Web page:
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National Labor Relations Board v. Vault


October 1, 1969


Author: Waterman

Before WATERMAN, SMITH and KAUFMAN, Circuit Judges.

Petition by National Labor Relations Board to enforce an order requiring respondent to cease and desist from certain unfair labor practices and to bargain with a union. The Board's decision and order are reported at 170 NLRB No. 99. Enforcement fully granted, Judge Waterman dissenting from enforcement of that portion of the order requiring respondent to bargain prior to a Board-conducted representation election.

WATERMAN, C. J.: This is a petition by the National Labor Relations Board to enforce its order of March 29, 1968, against respondent Marsellus Vault & Sales, Inc. The Board, agreeing with its Trial Examiner, found that the Company violated Section 8(a)(1) of the National Labor Relations Act by coercively interrogating employees about their union activities; by threatening to close the plant if the Union came in; by inducing employees to withdraw their support of and membership in the Union; and by urging employees to form their own union rather than joining a local of the Teamsters. The Board also adopted the Examiner's finding that the Company violated Section 8(a)(5) and (1) of the Act by refusing to bargain with the Union after it had been designated as the bargaining agent of the Company's employees in an appropriate unit.

The Board's order requires the Company to cease and desist from engaging in the unfair labor practices so found and from interfering with employee rights in any like or related manner. Affirmatively, the Company is required to bargain with the Union upon request and to post appropriate notices.

A majority of this court grants full enforcement of the Board's order. I, however, do not consider a bargaining order appropriate in the circumstances of this case and therefore I do not concur in that portion of our result in which we grant enforcement of the bargaining order.

Respondent is engaged in the manufacture and sale of funeral supplies. Its principal place of business is in Syracuse, New York, but the present dispute concerns its small plant in Mexico, New York. During the period in question, March 26, 1967 through April 13, 1967, there were seven employees in the Mexico Plant. One of these, William Roberts, acted as the plant manager, a position he had held for several years prior to this time. His immediate supervisor was respondent's personnel director, Richard Perschel, whose office was in Syracuse but who normally visited Mexico twice each week.

On March 27, 1967, a meeting was held in a neighborhood tavern between all the Mexico employees, excluding Roberts, and James Parry, vice president of the Dairy and Bakery Salesmen and Dairy Employees Union, Local 316, International Brotherhood of Teamsters, Chauffeurs, Warehousemen and Helpers of America (hereinafter the Union). At this meeting, Parry distributed "Application for Membership" cards in the union. See Appendix to this opinion [Appendix omitted. - CCH.]. These cards both designated the Union as the signer's collective bargaining representative and authorized the employed to deduct union dues from the employees' monthly wages. The last sentence on each card stated that the authorization and application were not to be applicable "until 30 days after the date hereof." The purpose and the meaning of the cards were carefully explained to the employees and each one of the six signed a card.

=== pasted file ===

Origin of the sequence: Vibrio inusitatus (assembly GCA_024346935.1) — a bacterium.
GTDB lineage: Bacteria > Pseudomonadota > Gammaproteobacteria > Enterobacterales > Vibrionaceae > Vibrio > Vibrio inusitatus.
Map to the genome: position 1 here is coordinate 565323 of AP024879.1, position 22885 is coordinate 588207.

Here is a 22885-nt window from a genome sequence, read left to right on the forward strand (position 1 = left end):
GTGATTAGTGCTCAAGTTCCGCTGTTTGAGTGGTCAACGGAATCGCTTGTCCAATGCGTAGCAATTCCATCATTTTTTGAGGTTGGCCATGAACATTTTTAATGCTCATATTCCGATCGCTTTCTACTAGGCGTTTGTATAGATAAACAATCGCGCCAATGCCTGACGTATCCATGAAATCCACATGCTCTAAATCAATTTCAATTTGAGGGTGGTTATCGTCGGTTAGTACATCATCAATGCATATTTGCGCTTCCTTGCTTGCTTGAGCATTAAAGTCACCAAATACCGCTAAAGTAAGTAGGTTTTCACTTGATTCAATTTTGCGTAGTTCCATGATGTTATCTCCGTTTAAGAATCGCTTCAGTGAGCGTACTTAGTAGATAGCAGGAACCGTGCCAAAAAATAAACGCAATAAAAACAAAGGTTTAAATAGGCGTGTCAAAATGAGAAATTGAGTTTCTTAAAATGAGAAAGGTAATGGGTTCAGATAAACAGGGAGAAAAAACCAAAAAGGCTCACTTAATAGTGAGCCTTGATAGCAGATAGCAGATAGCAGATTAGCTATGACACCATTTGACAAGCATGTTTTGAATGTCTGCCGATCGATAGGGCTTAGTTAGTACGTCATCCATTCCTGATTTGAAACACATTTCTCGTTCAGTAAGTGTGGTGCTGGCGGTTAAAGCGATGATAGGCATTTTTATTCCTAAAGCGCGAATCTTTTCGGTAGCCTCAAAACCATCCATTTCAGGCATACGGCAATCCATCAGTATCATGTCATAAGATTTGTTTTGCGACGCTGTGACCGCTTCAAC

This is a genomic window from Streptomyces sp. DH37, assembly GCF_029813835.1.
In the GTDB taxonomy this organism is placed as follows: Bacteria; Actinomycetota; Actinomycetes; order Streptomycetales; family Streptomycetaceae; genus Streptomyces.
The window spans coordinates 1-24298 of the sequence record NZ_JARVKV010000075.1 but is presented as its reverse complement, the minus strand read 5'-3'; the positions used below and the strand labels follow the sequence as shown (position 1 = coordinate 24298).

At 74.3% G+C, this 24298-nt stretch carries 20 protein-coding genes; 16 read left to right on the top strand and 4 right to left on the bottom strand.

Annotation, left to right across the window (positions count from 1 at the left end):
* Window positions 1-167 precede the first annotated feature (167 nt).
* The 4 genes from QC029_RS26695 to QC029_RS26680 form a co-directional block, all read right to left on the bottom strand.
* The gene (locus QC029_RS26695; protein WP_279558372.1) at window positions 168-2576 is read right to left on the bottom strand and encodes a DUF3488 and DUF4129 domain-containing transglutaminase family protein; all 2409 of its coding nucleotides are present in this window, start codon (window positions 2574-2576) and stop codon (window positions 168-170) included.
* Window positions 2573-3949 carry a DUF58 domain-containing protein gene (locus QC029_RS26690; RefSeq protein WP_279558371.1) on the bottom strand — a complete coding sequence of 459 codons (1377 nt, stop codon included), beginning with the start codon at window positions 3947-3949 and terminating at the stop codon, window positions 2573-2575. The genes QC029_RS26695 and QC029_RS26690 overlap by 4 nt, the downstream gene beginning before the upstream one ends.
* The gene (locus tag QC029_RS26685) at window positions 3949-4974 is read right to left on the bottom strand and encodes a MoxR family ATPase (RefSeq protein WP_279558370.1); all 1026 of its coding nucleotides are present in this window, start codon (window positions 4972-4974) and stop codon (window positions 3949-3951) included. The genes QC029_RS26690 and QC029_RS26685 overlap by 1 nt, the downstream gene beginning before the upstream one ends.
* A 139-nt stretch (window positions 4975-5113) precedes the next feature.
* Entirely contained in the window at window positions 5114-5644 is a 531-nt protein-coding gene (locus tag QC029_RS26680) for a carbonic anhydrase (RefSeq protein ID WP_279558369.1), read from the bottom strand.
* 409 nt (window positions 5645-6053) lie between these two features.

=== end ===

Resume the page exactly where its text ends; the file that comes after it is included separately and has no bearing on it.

The next day the Union's president, Patrick F. Shanahan, sent a letter to John Marsellus, respondent's president, stating that the Union had possession of signed authorization cards from all of the employees in the Mexico plant, and that an inspection of the cards could be arranged. Marsellus was also requested to begin bargaining with the Union immediately. On April 3, a reply was sent to the Union stating that the Company was in favor of having the representation question settled by a Board election. No mention of a card check was made.

In the intervening period, Perschel had visited Mexico and had stated to Tony DeMarko, a senior employee, in the presence of co-workers, "How come you went for outside help?" He also said to Lester Wood, another employee, ". . . if you had any problems, why didn't you come to me with them?" At the same time that he made this latter remark, Perschel told Wood he wanted his and DeMarko's keys back since they were given to the employees by Roberts; and if anything happened "because of the union deal," Roberts would be responsible. A half hour later he himself reissued the returned keys to DeMarko and Wood.

On April 5th both Perschel and Marsellus visited Mexico. They told all employees that Roberts was retiring for health reasons and that Tony DeMarko was to be the "new boss," though Roberts was to stay on until April 14 to assist DeMarko in his new duties.